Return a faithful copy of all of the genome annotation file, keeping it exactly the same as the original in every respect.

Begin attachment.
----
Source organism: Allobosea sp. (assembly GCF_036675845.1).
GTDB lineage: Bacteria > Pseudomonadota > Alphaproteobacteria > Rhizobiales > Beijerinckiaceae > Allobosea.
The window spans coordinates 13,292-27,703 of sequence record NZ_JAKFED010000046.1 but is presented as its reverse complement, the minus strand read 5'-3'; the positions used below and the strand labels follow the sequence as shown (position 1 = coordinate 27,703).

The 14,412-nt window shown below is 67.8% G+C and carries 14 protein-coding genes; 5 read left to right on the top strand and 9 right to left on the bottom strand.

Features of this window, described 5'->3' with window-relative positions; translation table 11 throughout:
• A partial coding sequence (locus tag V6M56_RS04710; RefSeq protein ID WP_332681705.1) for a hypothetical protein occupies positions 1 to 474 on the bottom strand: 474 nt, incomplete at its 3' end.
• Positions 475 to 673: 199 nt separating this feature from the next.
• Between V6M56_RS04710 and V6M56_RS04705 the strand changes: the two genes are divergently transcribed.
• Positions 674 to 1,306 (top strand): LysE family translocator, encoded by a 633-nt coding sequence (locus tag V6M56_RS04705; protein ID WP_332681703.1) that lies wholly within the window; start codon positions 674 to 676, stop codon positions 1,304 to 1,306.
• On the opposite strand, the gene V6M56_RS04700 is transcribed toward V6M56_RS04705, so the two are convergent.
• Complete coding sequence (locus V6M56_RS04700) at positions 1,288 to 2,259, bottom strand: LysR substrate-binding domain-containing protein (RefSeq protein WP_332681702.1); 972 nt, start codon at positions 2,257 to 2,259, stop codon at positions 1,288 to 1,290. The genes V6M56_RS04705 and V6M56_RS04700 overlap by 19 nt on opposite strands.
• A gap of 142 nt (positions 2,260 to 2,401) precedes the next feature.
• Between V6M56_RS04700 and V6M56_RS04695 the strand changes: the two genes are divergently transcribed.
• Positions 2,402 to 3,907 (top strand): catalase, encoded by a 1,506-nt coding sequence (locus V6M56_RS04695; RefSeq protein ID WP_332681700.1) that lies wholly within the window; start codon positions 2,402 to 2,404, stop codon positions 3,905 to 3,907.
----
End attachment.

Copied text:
Source organism: Allobosea sp. (assembly GCF_036675845.1).
GTDB lineage: Bacteria > Pseudomonadota > Alphaproteobacteria > Rhizobiales > Beijerinckiaceae > Allobosea.
The window spans coordinates 13,292-27,703 of sequence record NZ_JAKFED010000046.1 but is presented as its reverse complement, the minus strand read 5'-3'; the positions used below and the strand labels follow the sequence as shown (position 1 = coordinate 27,703).

The 14,412-nt window shown below is 67.8% G+C and carries 14 protein-coding genes; 5 read left to right on the top strand and 9 right to left on the bottom strand.

Features of this window, described 5'->3' with window-relative positions; translation table 11 throughout:
• A partial coding sequence (locus tag V6M56_RS04710; RefSeq protein ID WP_332681705.1) for a hypothetical protein occupies positions 1 to 474 on the bottom strand: 474 nt, incomplete at its 3' end.
• Positions 475 to 673: 199 nt separating this feature from the next.
• Between V6M56_RS04710 and V6M56_RS04705 the strand changes: the two genes are divergently transcribed.
• Positions 674 to 1,306 (top strand): LysE family translocator, encoded by a 633-nt coding sequence (locus tag V6M56_RS04705; protein ID WP_332681703.1) that lies wholly within the window; start codon positions 674 to 676, stop codon positions 1,304 to 1,306.
• On the opposite strand, the gene V6M56_RS04700 is transcribed toward V6M56_RS04705, so the two are convergent.
• Complete coding sequence (locus V6M56_RS04700) at positions 1,288 to 2,259, bottom strand: LysR substrate-binding domain-containing protein (RefSeq protein WP_332681702.1); 972 nt, start codon at positions 2,257 to 2,259, stop codon at positions 1,288 to 1,290. The genes V6M56_RS04705 and V6M56_RS04700 overlap by 19 nt on opposite strands.
• A gap of 142 nt (positions 2,260 to 2,401) precedes the next feature.
• Between V6M56_RS04700 and V6M56_RS04695 the strand changes: the two genes are divergently transcribed.
• Positions 2,402 to 3,907 (top strand): catalase, encoded by a 1,506-nt coding sequence (locus V6M56_RS04695; RefSeq protein ID WP_332681700.1) that lies wholly within the window; start codon positions 2,402 to 2,404, stop codon positions 3,905 to 3,907.